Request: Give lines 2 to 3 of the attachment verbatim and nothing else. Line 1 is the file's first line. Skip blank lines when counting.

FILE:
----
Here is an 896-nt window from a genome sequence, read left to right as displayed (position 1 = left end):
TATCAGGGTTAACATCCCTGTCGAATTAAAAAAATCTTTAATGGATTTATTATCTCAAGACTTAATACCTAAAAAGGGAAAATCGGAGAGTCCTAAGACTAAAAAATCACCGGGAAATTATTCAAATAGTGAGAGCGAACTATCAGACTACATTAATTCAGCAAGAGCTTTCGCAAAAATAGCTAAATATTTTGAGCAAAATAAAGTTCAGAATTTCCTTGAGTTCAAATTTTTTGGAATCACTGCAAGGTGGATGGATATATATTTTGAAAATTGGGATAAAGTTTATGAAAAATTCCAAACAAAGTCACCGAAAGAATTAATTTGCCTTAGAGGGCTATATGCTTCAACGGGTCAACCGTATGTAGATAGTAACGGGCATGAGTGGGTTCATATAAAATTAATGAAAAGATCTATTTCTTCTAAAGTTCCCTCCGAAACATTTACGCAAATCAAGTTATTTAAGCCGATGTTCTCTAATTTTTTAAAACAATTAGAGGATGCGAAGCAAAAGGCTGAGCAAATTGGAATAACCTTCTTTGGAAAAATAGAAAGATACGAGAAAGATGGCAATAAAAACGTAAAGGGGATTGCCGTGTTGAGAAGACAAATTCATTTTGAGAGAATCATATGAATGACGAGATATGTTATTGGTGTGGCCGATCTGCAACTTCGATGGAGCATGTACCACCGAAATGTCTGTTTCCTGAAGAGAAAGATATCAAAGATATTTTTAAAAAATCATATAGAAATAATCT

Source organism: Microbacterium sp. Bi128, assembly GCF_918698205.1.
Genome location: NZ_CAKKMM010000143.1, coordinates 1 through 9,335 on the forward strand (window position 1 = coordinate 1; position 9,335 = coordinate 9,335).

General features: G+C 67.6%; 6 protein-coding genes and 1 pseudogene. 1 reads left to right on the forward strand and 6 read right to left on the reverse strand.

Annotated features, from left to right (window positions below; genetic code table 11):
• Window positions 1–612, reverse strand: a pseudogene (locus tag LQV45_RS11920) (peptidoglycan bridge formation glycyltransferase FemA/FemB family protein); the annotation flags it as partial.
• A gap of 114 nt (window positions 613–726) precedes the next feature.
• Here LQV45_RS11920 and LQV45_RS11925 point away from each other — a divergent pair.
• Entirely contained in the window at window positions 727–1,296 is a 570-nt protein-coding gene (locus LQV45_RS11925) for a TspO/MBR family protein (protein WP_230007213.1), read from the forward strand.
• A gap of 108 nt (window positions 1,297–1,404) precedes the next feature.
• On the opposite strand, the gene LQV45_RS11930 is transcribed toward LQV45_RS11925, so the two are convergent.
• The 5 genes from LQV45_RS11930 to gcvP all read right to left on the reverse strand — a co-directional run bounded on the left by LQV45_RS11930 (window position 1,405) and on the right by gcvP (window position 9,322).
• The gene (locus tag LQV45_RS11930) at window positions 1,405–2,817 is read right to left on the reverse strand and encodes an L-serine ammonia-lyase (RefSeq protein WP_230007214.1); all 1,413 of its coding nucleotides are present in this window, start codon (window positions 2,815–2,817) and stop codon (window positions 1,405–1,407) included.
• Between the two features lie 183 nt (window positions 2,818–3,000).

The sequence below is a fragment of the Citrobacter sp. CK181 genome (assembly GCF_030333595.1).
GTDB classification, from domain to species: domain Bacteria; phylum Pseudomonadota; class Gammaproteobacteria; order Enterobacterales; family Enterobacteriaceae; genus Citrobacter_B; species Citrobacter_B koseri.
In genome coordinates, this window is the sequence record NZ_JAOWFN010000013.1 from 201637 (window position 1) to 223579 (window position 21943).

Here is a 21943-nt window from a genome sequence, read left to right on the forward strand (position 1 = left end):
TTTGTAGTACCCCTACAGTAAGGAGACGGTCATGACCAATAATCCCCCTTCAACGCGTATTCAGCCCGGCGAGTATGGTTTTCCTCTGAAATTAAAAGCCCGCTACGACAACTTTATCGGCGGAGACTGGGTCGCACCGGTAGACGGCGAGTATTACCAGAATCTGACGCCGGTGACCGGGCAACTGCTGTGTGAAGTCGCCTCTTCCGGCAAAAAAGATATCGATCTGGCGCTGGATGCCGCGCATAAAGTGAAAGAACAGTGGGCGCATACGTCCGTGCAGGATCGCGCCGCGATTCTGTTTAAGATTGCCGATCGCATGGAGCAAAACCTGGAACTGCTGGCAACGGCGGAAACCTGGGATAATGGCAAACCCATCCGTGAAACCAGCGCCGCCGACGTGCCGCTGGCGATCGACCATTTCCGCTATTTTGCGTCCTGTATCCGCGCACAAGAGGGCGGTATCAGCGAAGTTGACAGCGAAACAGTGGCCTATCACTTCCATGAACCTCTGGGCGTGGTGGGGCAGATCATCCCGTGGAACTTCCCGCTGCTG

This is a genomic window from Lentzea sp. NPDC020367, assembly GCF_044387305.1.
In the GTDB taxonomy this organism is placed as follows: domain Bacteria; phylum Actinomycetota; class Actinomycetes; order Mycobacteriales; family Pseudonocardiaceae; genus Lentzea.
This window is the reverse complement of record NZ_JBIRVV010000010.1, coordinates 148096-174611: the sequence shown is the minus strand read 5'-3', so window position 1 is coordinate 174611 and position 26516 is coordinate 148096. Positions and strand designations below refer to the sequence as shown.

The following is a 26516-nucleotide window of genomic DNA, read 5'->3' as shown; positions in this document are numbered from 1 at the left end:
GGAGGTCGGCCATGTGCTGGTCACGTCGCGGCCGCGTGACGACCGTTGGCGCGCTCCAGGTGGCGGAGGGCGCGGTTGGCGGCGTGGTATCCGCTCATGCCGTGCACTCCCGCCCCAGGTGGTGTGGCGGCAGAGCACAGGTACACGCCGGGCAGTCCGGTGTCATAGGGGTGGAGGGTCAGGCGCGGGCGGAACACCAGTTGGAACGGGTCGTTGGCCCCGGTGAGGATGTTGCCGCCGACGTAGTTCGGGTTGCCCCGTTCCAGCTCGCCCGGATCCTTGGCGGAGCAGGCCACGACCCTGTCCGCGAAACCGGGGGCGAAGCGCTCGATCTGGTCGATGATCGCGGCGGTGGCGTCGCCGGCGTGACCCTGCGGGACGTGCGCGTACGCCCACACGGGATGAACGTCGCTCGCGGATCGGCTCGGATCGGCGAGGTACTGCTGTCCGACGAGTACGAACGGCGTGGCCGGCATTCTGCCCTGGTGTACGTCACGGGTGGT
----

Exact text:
TATCAGGGTTAACATCCCTGTCGAATTAAAAAAATCTTTAATGGATTTATTATCTCAAGACTTAATACCTAAAAAGGGAAAATCGGAGAGTCCTAAGACTAAAAAATCACCGGGAAATTATTCAAATAGTGAGAGCGAACTATCAGACTACATTAATTCAGCAAGAGCTTTCGCAAAAATAGCTAAATATTTTGAGCAAAATAAAGTTCAGAATTTCCTTGAGTTCAAATTTTTTGGAATCACTGCAAGGTGGATGGATATATATTTTGAAAATTGGGATAAAGTTTATGAAAAATTCCAAACAAAGTCACCGAAAGAATTAATTTGCCTTAGAGGGCTATATGCTTCAACGGGTCAACCGTATGTAGATAGTAACGGGCATGAGTGGGTTCATATAAAATTAATGAAAAGATCTATTTCTTCTAAAGTTCCCTCCGAAACATTTACGCAAATCAAGTTATTTAAGCCGATGTTCTCTAATTTTTTAAAACAATTAGAGGATGCGAAGCAAAAGGCTGAGCAAATTGGAATAACCTTCTTTGGAAAAATAGAAAGATACGAGAAAGATGGCAATAAAAACGTAAAGGGGATTGCCGTGTTGAGAAGACAAATTCATTTTGAGAGAATCATATGAATGACGAGATATGTTATTGGTGTGGCCGATCTGCAACTTCGATGGAGCATGTACCACCGAAATGTCTGTTTCCTGAAGAGAAAGATATCAAAGATATTTTTAAAAAATCATATAGAAATAATCT

Source organism: Microbacterium sp. Bi128, assembly GCF_918698205.1.